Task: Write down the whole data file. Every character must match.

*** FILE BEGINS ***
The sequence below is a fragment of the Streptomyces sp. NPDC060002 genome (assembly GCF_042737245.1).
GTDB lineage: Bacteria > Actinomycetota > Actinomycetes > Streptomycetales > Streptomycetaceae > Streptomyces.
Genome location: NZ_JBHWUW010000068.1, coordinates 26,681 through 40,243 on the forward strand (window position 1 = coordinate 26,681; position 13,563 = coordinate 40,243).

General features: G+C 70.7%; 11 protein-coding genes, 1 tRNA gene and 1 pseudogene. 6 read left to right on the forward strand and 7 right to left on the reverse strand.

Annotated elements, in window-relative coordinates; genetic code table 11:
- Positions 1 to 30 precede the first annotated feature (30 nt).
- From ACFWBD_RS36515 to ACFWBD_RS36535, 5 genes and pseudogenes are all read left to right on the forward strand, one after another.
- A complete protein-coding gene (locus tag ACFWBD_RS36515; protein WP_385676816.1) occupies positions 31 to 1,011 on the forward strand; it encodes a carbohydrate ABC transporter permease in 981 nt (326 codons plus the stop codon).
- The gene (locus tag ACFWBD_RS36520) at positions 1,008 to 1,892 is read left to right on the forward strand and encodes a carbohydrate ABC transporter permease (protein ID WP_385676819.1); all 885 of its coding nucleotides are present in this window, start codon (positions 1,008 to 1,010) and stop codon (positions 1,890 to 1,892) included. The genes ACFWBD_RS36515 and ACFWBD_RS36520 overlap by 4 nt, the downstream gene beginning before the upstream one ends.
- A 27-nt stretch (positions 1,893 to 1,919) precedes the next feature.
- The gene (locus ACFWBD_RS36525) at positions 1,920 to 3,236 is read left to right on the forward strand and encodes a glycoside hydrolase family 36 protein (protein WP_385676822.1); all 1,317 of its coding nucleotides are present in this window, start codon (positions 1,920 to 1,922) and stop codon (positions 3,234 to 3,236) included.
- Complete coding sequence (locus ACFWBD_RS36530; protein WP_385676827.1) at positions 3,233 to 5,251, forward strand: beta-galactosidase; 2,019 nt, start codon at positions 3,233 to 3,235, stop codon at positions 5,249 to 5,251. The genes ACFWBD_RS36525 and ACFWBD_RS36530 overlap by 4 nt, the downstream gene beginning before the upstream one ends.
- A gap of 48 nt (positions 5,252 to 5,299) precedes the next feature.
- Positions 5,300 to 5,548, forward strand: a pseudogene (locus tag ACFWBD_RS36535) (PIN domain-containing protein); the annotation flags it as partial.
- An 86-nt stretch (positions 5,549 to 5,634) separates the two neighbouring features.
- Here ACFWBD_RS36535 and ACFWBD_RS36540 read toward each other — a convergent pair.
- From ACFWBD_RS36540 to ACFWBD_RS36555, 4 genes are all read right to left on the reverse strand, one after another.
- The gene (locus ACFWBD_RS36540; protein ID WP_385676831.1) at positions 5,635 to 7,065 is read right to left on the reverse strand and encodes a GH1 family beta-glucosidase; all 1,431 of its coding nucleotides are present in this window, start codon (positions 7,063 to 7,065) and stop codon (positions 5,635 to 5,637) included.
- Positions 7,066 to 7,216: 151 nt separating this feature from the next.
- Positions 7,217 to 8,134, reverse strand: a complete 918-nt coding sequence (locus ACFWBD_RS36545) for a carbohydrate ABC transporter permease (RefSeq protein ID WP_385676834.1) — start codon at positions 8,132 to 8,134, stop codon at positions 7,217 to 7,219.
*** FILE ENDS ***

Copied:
The sequence below is a fragment of the Streptomyces sp. NPDC060002 genome (assembly GCF_042737245.1).
GTDB lineage: Bacteria > Actinomycetota > Actinomycetes > Streptomycetales > Streptomycetaceae > Streptomyces.
Genome location: NZ_JBHWUW010000068.1, coordinates 26,681 through 40,243 on the forward strand (window position 1 = coordinate 26,681; position 13,563 = coordinate 40,243).

General features: G+C 70.7%; 11 protein-coding genes, 1 tRNA gene and 1 pseudogene. 6 read left to right on the forward strand and 7 right to left on the reverse strand.

Annotated elements, in window-relative coordinates; genetic code table 11:
- Positions 1 to 30 precede the first annotated feature (30 nt).
- From ACFWBD_RS36515 to ACFWBD_RS36535, 5 genes and pseudogenes are all read left to right on the forward strand, one after another.
- A complete protein-coding gene (locus tag ACFWBD_RS36515; protein WP_385676816.1) occupies positions 31 to 1,011 on the forward strand; it encodes a carbohydrate ABC transporter permease in 981 nt (326 codons plus the stop codon).
- The gene (locus tag ACFWBD_RS36520) at positions 1,008 to 1,892 is read left to right on the forward strand and encodes a carbohydrate ABC transporter permease (protein ID WP_385676819.1); all 885 of its coding nucleotides are present in this window, start codon (positions 1,008 to 1,010) and stop codon (positions 1,890 to 1,892) included. The genes ACFWBD_RS36515 and ACFWBD_RS36520 overlap by 4 nt, the downstream gene beginning before the upstream one ends.
- A 27-nt stretch (positions 1,893 to 1,919) precedes the next feature.
- The gene (locus ACFWBD_RS36525) at positions 1,920 to 3,236 is read left to right on the forward strand and encodes a glycoside hydrolase family 36 protein (protein WP_385676822.1); all 1,317 of its coding nucleotides are present in this window, start codon (positions 1,920 to 1,922) and stop codon (positions 3,234 to 3,236) included.
- Complete coding sequence (locus ACFWBD_RS36530; protein WP_385676827.1) at positions 3,233 to 5,251, forward strand: beta-galactosidase; 2,019 nt, start codon at positions 3,233 to 3,235, stop codon at positions 5,249 to 5,251. The genes ACFWBD_RS36525 and ACFWBD_RS36530 overlap by 4 nt, the downstream gene beginning before the upstream one ends.
- A gap of 48 nt (positions 5,252 to 5,299) precedes the next feature.
- Positions 5,300 to 5,548, forward strand: a pseudogene (locus tag ACFWBD_RS36535) (PIN domain-containing protein); the annotation flags it as partial.
- An 86-nt stretch (positions 5,549 to 5,634) separates the two neighbouring features.
- Here ACFWBD_RS36535 and ACFWBD_RS36540 read toward each other — a convergent pair.
- From ACFWBD_RS36540 to ACFWBD_RS36555, 4 genes are all read right to left on the reverse strand, one after another.
- The gene (locus ACFWBD_RS36540; protein ID WP_385676831.1) at positions 5,635 to 7,065 is read right to left on the reverse strand and encodes a GH1 family beta-glucosidase; all 1,431 of its coding nucleotides are present in this window, start codon (positions 7,063 to 7,065) and stop codon (positions 5,635 to 5,637) included.
- Positions 7,066 to 7,216: 151 nt separating this feature from the next.
- Positions 7,217 to 8,134, reverse strand: a complete 918-nt coding sequence (locus ACFWBD_RS36545) for a carbohydrate ABC transporter permease (RefSeq protein ID WP_385676834.1) — start codon at positions 8,132 to 8,134, stop codon at positions 7,217 to 7,219.